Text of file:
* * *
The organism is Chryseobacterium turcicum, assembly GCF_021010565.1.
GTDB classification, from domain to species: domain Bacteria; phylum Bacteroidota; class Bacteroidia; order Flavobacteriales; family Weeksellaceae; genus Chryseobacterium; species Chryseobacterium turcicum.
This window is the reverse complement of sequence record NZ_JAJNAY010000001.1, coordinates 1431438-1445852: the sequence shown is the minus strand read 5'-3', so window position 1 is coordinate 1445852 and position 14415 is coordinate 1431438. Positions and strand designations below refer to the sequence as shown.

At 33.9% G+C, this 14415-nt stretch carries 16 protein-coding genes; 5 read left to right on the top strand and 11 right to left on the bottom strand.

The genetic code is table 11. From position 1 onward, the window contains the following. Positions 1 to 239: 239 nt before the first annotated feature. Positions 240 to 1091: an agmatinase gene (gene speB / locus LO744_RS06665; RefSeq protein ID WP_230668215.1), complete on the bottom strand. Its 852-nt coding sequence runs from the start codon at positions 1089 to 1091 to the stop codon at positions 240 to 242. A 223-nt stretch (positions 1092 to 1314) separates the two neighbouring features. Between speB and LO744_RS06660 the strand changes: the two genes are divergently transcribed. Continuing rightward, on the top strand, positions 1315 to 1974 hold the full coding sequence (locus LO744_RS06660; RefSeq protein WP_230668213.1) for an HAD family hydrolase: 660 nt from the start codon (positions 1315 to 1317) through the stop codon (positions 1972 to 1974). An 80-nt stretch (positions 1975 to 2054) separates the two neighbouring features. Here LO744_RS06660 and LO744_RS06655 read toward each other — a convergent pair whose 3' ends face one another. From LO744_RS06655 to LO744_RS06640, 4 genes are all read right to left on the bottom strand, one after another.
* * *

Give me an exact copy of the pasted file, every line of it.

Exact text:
The organism is Chryseobacterium turcicum, assembly GCF_021010565.1.
GTDB classification, from domain to species: domain Bacteria; phylum Bacteroidota; class Bacteroidia; order Flavobacteriales; family Weeksellaceae; genus Chryseobacterium; species Chryseobacterium turcicum.
This window is the reverse complement of sequence record NZ_JAJNAY010000001.1, coordinates 1431438-1445852: the sequence shown is the minus strand read 5'-3', so window position 1 is coordinate 1445852 and position 14415 is coordinate 1431438. Positions and strand designations below refer to the sequence as shown.

At 33.9% G+C, this 14415-nt stretch carries 16 protein-coding genes; 5 read left to right on the top strand and 11 right to left on the bottom strand.

The genetic code is table 11. From position 1 onward, the window contains the following. Positions 1 to 239: 239 nt before the first annotated feature. Positions 240 to 1091: an agmatinase gene (gene speB / locus LO744_RS06665; RefSeq protein ID WP_230668215.1), complete on the bottom strand. Its 852-nt coding sequence runs from the start codon at positions 1089 to 1091 to the stop codon at positions 240 to 242. A 223-nt stretch (positions 1092 to 1314) separates the two neighbouring features. Between speB and LO744_RS06660 the strand changes: the two genes are divergently transcribed. Continuing rightward, on the top strand, positions 1315 to 1974 hold the full coding sequence (locus LO744_RS06660; RefSeq protein WP_230668213.1) for an HAD family hydrolase: 660 nt from the start codon (positions 1315 to 1317) through the stop codon (positions 1972 to 1974). An 80-nt stretch (positions 1975 to 2054) separates the two neighbouring features. Here LO744_RS06660 and LO744_RS06655 read toward each other — a convergent pair whose 3' ends face one another. From LO744_RS06655 to LO744_RS06640, 4 genes are all read right to left on the bottom strand, one after another.